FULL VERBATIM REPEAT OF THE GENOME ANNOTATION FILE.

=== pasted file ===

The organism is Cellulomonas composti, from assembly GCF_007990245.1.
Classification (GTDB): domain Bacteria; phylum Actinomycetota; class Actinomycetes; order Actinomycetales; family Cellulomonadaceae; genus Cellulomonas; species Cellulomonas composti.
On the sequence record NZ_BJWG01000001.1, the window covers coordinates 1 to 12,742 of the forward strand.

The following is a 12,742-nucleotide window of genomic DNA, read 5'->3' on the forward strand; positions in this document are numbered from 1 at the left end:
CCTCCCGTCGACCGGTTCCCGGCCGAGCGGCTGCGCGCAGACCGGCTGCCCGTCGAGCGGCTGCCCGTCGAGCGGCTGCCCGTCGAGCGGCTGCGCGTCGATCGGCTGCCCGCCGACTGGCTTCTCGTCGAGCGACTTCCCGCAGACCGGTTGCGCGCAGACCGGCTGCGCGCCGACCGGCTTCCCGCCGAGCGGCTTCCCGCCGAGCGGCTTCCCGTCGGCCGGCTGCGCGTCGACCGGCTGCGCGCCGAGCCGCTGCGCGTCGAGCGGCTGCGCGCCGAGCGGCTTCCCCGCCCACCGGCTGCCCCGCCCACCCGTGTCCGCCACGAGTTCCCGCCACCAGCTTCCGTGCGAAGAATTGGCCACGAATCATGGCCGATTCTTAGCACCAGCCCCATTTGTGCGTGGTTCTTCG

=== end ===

The organism is Cellulomonas composti, from assembly GCF_007990245.1.
Classification (GTDB): domain Bacteria; phylum Actinomycetota; class Actinomycetes; order Actinomycetales; family Cellulomonadaceae; genus Cellulomonas; species Cellulomonas composti.
On the sequence record NZ_BJWG01000001.1, the window covers coordinates 1 to 12,742 of the forward strand.

The following is a 12,742-nucleotide window of genomic DNA, read 5'->3' on the forward strand; positions in this document are numbered from 1 at the left end:
CCTCCCGTCGACCGGTTCCCGGCCGAGCGGCTGCGCGCAGACCGGCTGCCCGTCGAGCGGCTGCCCGTCGAGCGGCTGCCCGTCGAGCGGCTGCGCGTCGATCGGCTGCCCGCCGACTGGCTTCTCGTCGAGCGACTTCCCGCAGACCGGTTGCGCGCAGACCGGCTGCGCGCCGACCGGCTTCCCGCCGAGCGGCTTCCCGCCGAGCGGCTTCCCGTCGGCCGGCTGCGCGTCGACCGGCTGCGCGCCGAGCCGCTGCGCGTCGAGCGGCTGCGCGCCGAGCGGCTTCCCCGCCCACCGGCTGCCCCGCCCACCCGTGTCCGCCACGAGTTCCCGCCACCAGCTTCCGTGCGAAGAATTGGCCACGAATCATGGCCGATTCTTAGCACCAGCCCCATTTGTGCGTGGTTCTTCG